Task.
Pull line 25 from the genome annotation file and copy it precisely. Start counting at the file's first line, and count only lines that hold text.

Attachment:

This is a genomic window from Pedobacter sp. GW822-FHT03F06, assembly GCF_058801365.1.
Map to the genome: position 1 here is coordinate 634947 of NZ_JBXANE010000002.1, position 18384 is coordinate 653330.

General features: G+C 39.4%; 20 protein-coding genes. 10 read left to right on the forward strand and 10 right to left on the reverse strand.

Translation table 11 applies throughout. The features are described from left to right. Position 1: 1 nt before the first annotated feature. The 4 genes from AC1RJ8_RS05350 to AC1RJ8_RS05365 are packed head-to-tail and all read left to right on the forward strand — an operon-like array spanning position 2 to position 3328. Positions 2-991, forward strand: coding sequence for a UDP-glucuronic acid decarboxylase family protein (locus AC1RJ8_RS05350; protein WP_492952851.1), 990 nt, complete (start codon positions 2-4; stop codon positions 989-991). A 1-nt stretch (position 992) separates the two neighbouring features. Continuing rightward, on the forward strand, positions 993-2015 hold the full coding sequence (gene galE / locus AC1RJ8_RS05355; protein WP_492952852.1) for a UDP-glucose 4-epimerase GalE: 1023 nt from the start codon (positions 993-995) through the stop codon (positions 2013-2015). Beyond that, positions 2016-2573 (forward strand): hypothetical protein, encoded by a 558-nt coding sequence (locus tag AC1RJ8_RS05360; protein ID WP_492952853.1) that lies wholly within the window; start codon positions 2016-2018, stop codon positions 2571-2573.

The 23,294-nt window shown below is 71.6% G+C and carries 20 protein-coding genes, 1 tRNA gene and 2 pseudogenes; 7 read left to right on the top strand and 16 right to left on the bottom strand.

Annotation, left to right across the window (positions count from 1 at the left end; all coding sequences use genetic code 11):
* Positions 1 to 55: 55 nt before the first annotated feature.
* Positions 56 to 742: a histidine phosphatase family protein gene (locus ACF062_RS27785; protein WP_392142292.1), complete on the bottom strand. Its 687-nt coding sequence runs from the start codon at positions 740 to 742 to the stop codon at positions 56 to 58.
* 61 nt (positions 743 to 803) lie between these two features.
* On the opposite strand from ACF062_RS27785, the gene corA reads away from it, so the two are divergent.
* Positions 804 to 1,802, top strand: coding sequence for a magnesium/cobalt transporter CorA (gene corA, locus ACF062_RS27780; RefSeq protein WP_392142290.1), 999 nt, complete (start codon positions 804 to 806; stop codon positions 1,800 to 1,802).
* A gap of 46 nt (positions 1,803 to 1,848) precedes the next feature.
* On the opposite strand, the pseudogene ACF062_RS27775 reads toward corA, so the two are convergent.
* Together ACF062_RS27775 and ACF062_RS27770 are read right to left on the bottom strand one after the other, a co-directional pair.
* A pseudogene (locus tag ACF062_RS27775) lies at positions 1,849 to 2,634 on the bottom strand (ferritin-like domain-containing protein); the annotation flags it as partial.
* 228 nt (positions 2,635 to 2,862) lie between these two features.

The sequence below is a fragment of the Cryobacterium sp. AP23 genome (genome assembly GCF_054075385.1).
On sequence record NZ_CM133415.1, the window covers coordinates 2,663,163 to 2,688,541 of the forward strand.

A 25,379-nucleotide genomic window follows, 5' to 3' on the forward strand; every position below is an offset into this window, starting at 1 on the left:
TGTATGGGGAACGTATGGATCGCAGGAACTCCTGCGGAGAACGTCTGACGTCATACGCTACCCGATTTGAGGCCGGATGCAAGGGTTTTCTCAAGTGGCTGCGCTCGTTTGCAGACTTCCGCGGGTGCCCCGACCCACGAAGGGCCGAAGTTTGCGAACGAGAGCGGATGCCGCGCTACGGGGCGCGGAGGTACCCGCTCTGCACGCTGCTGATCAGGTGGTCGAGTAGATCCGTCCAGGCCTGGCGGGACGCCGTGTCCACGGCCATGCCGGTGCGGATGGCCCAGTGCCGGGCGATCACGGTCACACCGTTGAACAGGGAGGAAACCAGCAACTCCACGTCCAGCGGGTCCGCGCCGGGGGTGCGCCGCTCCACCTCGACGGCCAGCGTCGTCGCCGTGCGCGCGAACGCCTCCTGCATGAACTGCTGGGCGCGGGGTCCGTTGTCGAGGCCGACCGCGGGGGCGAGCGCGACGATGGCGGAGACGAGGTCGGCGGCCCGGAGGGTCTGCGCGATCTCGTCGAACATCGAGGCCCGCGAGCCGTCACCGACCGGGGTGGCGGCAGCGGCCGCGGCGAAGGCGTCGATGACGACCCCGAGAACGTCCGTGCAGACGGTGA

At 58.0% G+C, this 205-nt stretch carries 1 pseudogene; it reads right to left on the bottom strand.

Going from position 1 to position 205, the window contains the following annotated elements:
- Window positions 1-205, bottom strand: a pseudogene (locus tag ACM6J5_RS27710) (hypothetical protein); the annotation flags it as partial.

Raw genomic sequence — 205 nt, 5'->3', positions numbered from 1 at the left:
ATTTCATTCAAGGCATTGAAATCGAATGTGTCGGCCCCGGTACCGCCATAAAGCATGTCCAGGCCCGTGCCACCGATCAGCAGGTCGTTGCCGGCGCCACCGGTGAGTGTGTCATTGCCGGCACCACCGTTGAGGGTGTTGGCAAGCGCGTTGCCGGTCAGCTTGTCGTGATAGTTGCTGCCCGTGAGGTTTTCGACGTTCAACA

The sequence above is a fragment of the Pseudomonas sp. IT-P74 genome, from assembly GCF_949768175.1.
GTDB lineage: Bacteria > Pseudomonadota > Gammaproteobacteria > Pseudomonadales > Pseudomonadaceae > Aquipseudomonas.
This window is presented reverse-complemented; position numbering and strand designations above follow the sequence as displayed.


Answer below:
ATTTCATTCAAGGCATTGAAATCGAATGTGTCGGCCCCGGTACCGCCATAAAGCATGTCCAGGCCCGTGCCACCGATCAGCAGGTCGTTGCCGGCGCCACCGGTGAGTGTGTCATTGCCGGCACCACCGTTGAGGGTGTTGGCAAGCGCGTTGCCGGTCAGCTTGTCGTGATAGTTGCTGCCCGTGAGGTTTTCGACGTTCAACA